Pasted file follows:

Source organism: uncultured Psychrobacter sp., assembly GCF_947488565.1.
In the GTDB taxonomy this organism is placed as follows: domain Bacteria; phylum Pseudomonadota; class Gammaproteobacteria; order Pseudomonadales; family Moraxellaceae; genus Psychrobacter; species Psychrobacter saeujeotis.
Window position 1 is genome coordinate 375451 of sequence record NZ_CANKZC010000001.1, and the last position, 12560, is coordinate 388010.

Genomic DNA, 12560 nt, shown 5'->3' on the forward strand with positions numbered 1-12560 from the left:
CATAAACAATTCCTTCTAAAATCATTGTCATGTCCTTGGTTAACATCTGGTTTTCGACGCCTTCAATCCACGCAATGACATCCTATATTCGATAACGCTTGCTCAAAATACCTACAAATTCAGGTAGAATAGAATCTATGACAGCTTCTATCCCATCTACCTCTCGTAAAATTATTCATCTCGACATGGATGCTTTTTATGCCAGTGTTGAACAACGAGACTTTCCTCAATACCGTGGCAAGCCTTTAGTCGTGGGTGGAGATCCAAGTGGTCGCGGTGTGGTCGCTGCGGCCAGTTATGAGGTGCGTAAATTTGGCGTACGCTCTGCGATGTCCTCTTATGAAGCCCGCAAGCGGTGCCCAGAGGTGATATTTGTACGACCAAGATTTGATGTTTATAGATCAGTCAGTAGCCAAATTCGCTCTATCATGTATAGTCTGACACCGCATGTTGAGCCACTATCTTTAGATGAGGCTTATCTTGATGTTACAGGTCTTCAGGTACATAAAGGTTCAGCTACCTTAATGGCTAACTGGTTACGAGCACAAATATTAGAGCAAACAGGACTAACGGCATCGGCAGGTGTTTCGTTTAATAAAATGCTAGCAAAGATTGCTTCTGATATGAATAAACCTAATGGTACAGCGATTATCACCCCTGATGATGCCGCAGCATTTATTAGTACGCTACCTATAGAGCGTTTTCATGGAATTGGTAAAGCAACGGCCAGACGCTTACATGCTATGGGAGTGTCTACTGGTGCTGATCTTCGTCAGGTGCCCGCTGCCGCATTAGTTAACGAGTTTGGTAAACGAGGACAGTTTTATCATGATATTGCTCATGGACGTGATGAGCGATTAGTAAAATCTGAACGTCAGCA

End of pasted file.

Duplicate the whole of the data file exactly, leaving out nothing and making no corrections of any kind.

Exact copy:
Source organism: uncultured Psychrobacter sp., assembly GCF_947488565.1.
In the GTDB taxonomy this organism is placed as follows: domain Bacteria; phylum Pseudomonadota; class Gammaproteobacteria; order Pseudomonadales; family Moraxellaceae; genus Psychrobacter; species Psychrobacter saeujeotis.
Window position 1 is genome coordinate 375451 of sequence record NZ_CANKZC010000001.1, and the last position, 12560, is coordinate 388010.

Genomic DNA, 12560 nt, shown 5'->3' on the forward strand with positions numbered 1-12560 from the left:
CATAAACAATTCCTTCTAAAATCATTGTCATGTCCTTGGTTAACATCTGGTTTTCGACGCCTTCAATCCACGCAATGACATCCTATATTCGATAACGCTTGCTCAAAATACCTACAAATTCAGGTAGAATAGAATCTATGACAGCTTCTATCCCATCTACCTCTCGTAAAATTATTCATCTCGACATGGATGCTTTTTATGCCAGTGTTGAACAACGAGACTTTCCTCAATACCGTGGCAAGCCTTTAGTCGTGGGTGGAGATCCAAGTGGTCGCGGTGTGGTCGCTGCGGCCAGTTATGAGGTGCGTAAATTTGGCGTACGCTCTGCGATGTCCTCTTATGAAGCCCGCAAGCGGTGCCCAGAGGTGATATTTGTACGACCAAGATTTGATGTTTATAGATCAGTCAGTAGCCAAATTCGCTCTATCATGTATAGTCTGACACCGCATGTTGAGCCACTATCTTTAGATGAGGCTTATCTTGATGTTACAGGTCTTCAGGTACATAAAGGTTCAGCTACCTTAATGGCTAACTGGTTACGAGCACAAATATTAGAGCAAACAGGACTAACGGCATCGGCAGGTGTTTCGTTTAATAAAATGCTAGCAAAGATTGCTTCTGATATGAATAAACCTAATGGTACAGCGATTATCACCCCTGATGATGCCGCAGCATTTATTAGTACGCTACCTATAGAGCGTTTTCATGGAATTGGTAAAGCAACGGCCAGACGCTTACATGCTATGGGAGTGTCTACTGGTGCTGATCTTCGTCAGGTGCCCGCTGCCGCATTAGTTAACGAGTTTGGTAAACGAGGACAGTTTTATCATGATATTGCTCATGGACGTGATGAGCGATTAGTAAAATCTGAACGTCAGCA